Wednesday, October 12, 2011

645 - Bob Locker

About This Player
Locker, known for his sinker ball, pitched in 576 games in his career and all of them in relief.  Locker made his big league debut with a Chicago White Sox bullpen that included knuckleballers Hoyt Wilhelm and Eddie Fisher.  Locker became the White Sox' most used reliever with a league leading 77 appearances with 20 saves and a career low 2.09 ERA in 1967.  He made 70 appearances with 10 saves in 1968.  Locker was traded in 1969 to the Seattle Pilots.  He moved with the team the following year when they became the Milwaukee Brewers and was traded in the middle of the season to the Oakland A's. 

Locker became a key piece in Oakland's bullpen quickly after his arrival.  He allowed no earned runs in his first seven innings with the A's.  On August 12, 1970, Locker pitched 5-and-2/3 scoreless innings in relief, the longest outing of his career.  He was a key member of the 1972 World Series team often pitching in the seventh and eighth innings to set up closer, Rollie Fingers.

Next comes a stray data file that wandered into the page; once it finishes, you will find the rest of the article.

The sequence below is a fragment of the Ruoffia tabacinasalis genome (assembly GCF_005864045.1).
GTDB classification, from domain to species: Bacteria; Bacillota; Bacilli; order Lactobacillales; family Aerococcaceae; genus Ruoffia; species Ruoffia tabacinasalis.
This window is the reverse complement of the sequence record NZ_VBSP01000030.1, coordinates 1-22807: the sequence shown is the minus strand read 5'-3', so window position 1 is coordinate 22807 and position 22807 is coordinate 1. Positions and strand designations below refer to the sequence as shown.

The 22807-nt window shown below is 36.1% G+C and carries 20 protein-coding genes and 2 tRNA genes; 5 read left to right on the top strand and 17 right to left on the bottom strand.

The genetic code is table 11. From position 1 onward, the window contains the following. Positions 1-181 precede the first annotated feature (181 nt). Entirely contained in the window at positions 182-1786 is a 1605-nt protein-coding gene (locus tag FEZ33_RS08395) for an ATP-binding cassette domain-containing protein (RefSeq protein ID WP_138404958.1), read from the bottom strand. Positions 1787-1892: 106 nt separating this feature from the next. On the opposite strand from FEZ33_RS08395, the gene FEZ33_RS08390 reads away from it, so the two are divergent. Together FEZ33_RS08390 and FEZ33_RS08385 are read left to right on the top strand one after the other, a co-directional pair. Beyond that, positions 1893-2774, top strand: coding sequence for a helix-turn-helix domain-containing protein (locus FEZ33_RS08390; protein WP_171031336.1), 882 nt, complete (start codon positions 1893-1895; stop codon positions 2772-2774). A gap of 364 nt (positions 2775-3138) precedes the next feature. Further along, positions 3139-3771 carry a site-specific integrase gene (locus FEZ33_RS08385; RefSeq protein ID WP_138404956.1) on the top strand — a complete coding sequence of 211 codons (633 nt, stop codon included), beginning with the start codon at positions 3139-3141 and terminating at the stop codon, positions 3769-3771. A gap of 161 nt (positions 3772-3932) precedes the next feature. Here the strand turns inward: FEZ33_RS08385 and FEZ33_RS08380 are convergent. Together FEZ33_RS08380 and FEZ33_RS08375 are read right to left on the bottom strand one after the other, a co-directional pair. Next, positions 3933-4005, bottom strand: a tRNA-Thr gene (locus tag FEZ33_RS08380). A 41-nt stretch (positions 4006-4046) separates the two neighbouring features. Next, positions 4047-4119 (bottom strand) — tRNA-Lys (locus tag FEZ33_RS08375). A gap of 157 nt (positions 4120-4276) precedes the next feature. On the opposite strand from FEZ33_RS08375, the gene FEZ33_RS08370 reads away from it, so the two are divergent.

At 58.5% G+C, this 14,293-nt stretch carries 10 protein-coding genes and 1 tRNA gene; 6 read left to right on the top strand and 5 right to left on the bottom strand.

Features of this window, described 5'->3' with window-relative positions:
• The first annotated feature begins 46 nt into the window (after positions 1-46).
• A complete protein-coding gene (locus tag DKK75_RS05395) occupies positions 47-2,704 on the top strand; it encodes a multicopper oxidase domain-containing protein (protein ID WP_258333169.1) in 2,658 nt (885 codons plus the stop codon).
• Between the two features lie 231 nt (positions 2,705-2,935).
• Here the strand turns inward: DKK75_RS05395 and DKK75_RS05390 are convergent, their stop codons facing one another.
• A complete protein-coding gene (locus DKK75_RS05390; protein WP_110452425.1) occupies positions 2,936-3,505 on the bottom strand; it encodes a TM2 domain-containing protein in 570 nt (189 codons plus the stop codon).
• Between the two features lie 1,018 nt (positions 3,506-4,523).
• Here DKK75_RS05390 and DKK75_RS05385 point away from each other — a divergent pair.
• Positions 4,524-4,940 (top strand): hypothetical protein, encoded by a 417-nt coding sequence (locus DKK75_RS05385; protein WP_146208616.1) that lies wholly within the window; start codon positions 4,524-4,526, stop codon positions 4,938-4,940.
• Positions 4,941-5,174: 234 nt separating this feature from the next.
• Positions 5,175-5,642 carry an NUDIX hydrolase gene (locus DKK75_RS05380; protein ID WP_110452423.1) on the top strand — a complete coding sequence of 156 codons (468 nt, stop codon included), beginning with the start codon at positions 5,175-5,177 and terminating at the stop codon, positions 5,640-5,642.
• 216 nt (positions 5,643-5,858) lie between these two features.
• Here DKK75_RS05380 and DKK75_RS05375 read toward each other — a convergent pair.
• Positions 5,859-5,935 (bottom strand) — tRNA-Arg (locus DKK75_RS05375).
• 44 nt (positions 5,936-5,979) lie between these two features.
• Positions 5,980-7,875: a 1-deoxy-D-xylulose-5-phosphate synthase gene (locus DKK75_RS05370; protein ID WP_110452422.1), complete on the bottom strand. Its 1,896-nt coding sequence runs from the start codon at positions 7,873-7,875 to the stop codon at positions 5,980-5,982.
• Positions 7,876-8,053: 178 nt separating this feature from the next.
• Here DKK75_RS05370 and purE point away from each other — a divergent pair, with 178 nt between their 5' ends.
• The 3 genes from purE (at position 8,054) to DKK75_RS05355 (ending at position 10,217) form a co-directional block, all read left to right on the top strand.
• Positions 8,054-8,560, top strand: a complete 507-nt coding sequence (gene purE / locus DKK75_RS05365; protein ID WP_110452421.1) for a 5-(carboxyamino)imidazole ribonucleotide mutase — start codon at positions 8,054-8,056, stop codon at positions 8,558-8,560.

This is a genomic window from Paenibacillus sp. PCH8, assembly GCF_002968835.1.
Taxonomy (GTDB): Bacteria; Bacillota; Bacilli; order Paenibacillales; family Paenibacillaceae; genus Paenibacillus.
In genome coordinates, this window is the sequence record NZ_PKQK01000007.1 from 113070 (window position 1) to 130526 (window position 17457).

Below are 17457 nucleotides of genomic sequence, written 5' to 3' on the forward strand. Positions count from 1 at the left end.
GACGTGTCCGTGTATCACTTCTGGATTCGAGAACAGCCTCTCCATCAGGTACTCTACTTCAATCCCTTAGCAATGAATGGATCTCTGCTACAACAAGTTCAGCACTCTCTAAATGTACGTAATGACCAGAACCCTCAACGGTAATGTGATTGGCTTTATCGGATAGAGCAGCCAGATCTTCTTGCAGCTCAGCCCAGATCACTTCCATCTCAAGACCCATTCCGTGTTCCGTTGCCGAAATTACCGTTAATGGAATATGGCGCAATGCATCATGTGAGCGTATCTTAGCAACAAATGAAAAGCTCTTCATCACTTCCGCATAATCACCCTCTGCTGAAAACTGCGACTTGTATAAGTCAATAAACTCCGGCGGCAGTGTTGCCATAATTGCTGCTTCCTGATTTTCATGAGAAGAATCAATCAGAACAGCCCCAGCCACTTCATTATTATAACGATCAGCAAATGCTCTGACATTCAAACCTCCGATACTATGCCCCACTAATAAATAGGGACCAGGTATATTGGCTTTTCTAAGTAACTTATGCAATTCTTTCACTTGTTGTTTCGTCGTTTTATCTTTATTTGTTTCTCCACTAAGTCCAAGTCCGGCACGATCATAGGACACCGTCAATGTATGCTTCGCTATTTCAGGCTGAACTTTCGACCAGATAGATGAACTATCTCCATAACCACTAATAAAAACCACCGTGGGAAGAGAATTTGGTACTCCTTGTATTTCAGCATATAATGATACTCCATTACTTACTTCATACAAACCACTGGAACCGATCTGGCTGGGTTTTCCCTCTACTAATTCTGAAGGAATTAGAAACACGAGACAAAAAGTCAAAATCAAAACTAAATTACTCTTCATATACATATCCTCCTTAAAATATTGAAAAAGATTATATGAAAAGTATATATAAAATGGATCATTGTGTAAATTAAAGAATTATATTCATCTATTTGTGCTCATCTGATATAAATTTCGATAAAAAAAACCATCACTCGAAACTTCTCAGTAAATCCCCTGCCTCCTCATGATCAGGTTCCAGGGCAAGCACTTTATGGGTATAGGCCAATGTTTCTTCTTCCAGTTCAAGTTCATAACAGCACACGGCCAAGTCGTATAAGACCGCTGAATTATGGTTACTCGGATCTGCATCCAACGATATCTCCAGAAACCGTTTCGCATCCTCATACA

After the 1972 World Series, Locker was traded to the Chicago Cubs.  Though pitching in the National League for the first time, Locker experienced one of his finest seasons earning 10 wins and 18 saves with a 2.54 ERA.  Because of a request Locker made to the Cubs' general manager, John Holland, he would only play one season with Chicago and then get traded back to Oakland where he planned to live and work after his baseball career.  Locker was traded back to the A's, but would sit out the entire 1974 season due to injury.  He was traded back to the Cubs in 1975.  After poor performances, he was released by the club.

An alumni from Iowa State University where he played baseball and basketball and graduated with a Bachelor of Science in Geology, Locker was inducted into the ISU Hall of Fame in 2008.

About This Card
I'm really not sure what to make out of the picture on this card.  Locker was traded to the Cubs and, therefore, would need to be airbrushed into a Cubs uniform even to the point where his old uniform number was removed (although he did wear the same #36 in Chicago as he did in Oakland.)  Even the outfielder on the background needed to be airbrushed into a Cubs uniform.

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